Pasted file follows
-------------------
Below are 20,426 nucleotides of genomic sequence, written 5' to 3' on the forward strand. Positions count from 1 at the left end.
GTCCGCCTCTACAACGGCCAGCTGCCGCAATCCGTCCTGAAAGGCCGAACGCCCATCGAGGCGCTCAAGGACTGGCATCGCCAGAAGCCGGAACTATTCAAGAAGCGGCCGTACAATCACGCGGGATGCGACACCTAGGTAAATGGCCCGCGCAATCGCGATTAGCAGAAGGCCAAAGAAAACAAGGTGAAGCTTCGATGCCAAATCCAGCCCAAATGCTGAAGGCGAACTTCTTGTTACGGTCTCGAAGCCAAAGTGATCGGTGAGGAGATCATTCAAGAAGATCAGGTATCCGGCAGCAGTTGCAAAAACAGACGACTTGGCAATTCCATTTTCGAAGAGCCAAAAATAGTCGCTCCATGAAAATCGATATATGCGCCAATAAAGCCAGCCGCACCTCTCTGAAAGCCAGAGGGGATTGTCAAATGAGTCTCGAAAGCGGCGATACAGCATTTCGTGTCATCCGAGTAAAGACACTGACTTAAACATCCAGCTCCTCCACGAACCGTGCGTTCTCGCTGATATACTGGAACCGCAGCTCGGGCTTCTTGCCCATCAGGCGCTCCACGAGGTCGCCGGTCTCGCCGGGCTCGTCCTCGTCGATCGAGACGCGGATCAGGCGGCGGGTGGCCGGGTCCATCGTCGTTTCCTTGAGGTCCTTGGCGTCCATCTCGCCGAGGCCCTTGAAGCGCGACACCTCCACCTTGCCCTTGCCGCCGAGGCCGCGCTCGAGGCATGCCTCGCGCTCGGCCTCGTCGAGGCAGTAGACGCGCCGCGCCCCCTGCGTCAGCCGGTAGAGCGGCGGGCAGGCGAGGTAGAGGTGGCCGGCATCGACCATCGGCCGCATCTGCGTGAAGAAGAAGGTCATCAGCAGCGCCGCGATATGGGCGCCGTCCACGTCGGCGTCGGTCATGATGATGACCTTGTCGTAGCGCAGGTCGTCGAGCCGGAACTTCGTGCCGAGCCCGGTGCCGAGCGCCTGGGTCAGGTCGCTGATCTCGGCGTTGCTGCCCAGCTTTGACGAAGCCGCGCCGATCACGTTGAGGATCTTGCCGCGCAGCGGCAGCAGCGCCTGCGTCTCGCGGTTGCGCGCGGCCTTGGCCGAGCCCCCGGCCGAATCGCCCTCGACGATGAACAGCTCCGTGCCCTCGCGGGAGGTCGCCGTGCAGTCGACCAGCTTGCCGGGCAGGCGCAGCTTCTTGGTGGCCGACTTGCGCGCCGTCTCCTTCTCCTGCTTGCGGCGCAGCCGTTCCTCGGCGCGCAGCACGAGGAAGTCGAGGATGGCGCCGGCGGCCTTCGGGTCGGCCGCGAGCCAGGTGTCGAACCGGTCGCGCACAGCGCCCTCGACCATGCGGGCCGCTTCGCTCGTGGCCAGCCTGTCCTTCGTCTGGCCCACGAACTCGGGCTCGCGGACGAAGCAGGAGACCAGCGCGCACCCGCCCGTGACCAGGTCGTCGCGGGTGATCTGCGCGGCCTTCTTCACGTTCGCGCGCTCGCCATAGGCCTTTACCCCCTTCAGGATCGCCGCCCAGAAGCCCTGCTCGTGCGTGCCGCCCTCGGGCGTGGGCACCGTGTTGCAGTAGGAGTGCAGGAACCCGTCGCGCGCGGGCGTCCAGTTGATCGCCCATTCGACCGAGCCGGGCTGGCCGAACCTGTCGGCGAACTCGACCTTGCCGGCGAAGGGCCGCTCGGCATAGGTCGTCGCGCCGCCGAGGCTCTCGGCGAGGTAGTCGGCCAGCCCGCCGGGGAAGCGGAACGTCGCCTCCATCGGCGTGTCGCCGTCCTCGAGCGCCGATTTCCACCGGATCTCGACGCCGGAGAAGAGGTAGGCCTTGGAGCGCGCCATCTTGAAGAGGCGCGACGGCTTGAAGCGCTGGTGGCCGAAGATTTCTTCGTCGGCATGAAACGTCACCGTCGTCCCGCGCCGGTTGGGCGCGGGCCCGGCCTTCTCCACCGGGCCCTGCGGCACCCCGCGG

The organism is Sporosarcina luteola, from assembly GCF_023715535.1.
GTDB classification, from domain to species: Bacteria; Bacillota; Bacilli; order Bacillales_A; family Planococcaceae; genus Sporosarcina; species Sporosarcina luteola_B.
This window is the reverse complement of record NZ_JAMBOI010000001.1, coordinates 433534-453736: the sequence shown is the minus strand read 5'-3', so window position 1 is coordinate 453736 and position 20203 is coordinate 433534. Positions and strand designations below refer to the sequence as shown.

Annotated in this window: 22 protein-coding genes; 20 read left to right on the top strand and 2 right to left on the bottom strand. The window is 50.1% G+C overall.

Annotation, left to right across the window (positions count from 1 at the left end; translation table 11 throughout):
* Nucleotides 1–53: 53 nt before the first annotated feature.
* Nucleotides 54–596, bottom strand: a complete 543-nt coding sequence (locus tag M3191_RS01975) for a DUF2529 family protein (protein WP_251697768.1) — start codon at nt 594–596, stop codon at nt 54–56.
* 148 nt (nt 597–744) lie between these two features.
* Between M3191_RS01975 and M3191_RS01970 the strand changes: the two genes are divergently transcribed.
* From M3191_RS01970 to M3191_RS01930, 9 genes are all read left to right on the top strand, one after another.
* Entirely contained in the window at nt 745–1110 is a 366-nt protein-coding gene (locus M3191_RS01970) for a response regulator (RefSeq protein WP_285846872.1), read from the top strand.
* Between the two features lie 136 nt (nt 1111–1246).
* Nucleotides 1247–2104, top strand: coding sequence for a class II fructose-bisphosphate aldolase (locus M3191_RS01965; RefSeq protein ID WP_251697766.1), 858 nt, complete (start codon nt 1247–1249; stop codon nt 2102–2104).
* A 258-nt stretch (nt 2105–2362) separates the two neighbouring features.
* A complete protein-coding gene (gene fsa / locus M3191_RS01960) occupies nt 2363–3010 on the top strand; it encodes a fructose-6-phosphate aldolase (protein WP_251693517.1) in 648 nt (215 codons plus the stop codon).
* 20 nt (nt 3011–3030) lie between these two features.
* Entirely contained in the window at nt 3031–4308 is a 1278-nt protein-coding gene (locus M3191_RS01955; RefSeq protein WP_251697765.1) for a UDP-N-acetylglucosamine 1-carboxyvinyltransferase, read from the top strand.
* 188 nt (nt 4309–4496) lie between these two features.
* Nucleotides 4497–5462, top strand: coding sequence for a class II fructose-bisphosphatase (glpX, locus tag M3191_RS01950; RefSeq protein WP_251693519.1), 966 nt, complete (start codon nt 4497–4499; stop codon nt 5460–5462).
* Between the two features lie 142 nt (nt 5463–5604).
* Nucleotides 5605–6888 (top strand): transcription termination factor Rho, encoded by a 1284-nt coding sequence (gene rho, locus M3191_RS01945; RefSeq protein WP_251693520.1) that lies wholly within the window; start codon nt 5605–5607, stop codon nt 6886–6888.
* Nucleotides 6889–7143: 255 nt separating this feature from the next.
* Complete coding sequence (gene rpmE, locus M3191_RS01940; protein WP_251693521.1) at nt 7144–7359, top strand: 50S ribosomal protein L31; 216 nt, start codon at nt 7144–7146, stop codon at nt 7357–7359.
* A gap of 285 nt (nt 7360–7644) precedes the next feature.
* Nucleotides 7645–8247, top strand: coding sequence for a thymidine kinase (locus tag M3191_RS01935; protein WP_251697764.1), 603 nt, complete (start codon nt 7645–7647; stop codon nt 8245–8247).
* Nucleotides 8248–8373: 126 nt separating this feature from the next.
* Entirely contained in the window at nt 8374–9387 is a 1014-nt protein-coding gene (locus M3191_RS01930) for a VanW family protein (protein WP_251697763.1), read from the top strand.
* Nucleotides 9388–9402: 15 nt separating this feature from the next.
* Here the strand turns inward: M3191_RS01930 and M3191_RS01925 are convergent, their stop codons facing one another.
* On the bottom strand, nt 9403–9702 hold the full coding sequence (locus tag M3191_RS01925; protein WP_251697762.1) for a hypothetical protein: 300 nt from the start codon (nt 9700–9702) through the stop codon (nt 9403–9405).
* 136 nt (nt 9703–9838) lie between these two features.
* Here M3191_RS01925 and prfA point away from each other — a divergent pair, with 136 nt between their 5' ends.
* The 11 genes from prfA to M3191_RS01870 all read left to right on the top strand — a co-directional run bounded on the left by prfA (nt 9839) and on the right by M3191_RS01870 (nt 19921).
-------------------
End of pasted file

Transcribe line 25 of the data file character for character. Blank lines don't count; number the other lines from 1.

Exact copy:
* Complete coding sequence (gene rpmE, locus M3191_RS01940; protein WP_251693521.1) at nt 7144–7359, top strand: 50S ribosomal protein L31; 216 nt, start codon at nt 7144–7146, stop codon at nt 7357–7359.